More good fiction from France: The Shiro Project by David Khara

Today I’m taking part in the virtual book tour organised by France Book Tours for The Shiro Project by David Khara. This is the second book in the Consortium Thriller series.

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This book follows on from The Bleiberg Project, but works well as a standalone thriller. The plot is excellent. The historical background comes from Shiro Ishii, the Japanese General who was in charge of the notorious Unit 731. Named Epidemic Prevention and Water Purification Department, also the Special Research Unit, the unit was given the job of developing chemical and biological weapons for the Imperial Japanese Army. After the war the US Government gave Ishii amnesty in return for the unit’s secrets and never brought him to trial for his horrific crimes.

Our hero, Eytan is a very engaging character. In this venture he collaborates with Elena, another product of the Bleiberg Project, and there is a lot of tension between the two. They travel from Prague to Tokyo looking for any connection between Unit 731 and a new group that is committing chemical attacks. There seems to be a link with the Shinje Company so it seems likely the terrorist acts are in revenge for the destruction that Japan suffered at the end of the war. The novel’s ending is certainly unexpected.

shiro coverThe author has an easy-to-read and clear style. This means that although the plot is quite complex, we don’t lose track. The action is fast-paced and there’s never a dull moment. However, that doesn’t meant that character development suffers. We get inside our protagonist and understand what drives all the people we meet. An original, eye-opening and entertaining read.

Here’s an excerpt:

The woman gave herself a few seconds to re?ect, adjusting the bun at the nape of her neck. She reinserted two pins in her blond hair and then spoke solemnly.

“We’re studying the reactions of test subjects injected with agents and creating the proper countermeasures. I don’t see how access to storage units with viral strains concerns us.”

“The company line, as usual. I’m convinced there’s a hidden agenda.”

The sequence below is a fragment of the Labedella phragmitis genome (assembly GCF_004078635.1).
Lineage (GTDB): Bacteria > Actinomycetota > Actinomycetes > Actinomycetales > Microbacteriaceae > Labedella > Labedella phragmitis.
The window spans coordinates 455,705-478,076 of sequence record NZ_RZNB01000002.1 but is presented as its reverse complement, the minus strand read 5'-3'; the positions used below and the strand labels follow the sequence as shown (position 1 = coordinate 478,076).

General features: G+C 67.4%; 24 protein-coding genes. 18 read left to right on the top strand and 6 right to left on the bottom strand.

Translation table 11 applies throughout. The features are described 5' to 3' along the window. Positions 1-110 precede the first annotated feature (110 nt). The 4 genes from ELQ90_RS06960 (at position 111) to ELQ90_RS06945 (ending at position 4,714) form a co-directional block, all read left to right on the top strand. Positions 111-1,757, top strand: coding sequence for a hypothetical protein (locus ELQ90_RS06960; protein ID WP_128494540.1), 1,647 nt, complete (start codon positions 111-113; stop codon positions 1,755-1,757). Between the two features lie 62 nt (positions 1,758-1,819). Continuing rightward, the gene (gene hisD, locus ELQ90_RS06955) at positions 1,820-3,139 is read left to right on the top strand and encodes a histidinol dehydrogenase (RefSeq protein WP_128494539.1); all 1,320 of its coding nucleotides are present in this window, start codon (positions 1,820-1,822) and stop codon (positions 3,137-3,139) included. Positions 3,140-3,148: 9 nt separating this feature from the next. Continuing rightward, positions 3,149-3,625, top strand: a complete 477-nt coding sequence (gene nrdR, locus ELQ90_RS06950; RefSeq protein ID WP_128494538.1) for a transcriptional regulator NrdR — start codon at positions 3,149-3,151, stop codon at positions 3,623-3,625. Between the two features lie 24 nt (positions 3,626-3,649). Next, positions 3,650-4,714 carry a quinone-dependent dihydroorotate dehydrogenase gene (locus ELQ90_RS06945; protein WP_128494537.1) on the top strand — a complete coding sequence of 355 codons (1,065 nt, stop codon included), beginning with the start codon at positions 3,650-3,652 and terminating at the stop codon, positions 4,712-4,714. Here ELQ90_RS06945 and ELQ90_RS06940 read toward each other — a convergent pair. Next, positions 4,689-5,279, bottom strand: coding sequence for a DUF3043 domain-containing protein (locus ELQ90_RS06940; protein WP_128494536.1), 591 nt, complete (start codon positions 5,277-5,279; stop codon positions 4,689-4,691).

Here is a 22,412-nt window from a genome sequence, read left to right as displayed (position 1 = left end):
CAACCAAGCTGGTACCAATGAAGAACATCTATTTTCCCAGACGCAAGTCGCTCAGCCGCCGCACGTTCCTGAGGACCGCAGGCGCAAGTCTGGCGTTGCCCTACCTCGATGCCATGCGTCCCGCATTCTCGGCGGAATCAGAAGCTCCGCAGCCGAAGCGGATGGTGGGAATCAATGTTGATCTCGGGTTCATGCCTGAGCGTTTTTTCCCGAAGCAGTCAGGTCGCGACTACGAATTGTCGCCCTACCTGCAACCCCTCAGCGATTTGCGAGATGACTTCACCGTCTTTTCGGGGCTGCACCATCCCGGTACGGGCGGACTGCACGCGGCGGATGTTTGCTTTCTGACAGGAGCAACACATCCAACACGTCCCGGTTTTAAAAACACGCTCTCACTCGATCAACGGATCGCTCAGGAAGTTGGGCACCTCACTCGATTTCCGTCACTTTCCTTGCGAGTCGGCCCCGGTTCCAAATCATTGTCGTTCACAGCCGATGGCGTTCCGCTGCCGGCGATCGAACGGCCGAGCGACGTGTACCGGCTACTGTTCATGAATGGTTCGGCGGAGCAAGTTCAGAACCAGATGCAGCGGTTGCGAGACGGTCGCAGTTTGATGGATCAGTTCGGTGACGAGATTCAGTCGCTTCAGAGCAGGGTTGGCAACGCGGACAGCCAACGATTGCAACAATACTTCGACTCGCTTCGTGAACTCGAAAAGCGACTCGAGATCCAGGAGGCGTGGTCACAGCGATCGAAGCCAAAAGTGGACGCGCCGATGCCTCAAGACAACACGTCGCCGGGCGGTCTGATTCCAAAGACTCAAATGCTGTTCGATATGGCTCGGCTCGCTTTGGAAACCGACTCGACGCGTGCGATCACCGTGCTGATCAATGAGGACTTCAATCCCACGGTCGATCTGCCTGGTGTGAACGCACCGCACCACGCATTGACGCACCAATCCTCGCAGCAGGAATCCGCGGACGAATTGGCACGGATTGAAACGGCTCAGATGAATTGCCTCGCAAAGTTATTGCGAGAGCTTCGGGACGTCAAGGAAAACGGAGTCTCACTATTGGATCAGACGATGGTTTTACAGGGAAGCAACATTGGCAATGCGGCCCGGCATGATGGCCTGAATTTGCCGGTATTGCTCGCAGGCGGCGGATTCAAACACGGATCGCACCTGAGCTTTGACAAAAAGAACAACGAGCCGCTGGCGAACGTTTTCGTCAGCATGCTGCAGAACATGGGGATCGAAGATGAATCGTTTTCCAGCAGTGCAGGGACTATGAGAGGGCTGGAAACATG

“Then go complain to the authorities. I’m not stopping you. While you’re concocting your dark theories, I’ll be in the lab,” she said as she glanced at the clock on the wall. “Time for the daily log. The of?ce is all yours.”

“Say hi to the guinea pigs for me.”

Jane left the room and headed toward the elevators. She waved to the two military police of?cers patrolling the hallway. They always looked so creepy, more the punch-in-your-face sort than the type inclined to give a respectful salute. The elevator doors slid open, and she scurried inside. Neville’s skeptical nature was borderline eccentric. But he was right about life being too short. And working at the US Army Medical Research Institute for Infectious Diseases had been weighing on her since her son Sean’s birth. Her husband supported her career and did his part at home. She felt privileged. Most other women were stuck being housewives, not because they had chosen the life, but because it was expected, and there were few alternatives. Jane hoped that she could serve as a role model for other women who yearned for more independence and opportunity. But she missed her son, and she could not wait for the workweek to end so that she could go home and enjoy those three days with her boy and her man.

About the author:

French author David Khara, a former reporter, top-level sportsman, and entrepreneur, has always been a writer.
After studying law, he stepped into journalism working for Agence France Press,
and then became creative director for several advertising companies.
He loves new technologies and started his own company at the age of twenty-four,
becoming an online business pioneer for French industries.
He then focused his life on writing fiction.
In 2010, he published The Blieberg Project, which became an immediate success in France.
David Khara is also an accomplished athlete in fencing and rubgy, and he even played football as a linebacker.
He acknowledges that his culture is a much American as it is French, since he spent a lot of time in West Virginia and Manhattan,
and is an avid fan of writers such as Dennis Lehane.

Buy the book

The book is available as an ebook from all the Amazon stores, and as a paperback, again from Amazon and other online bookstores, but from bookshops too.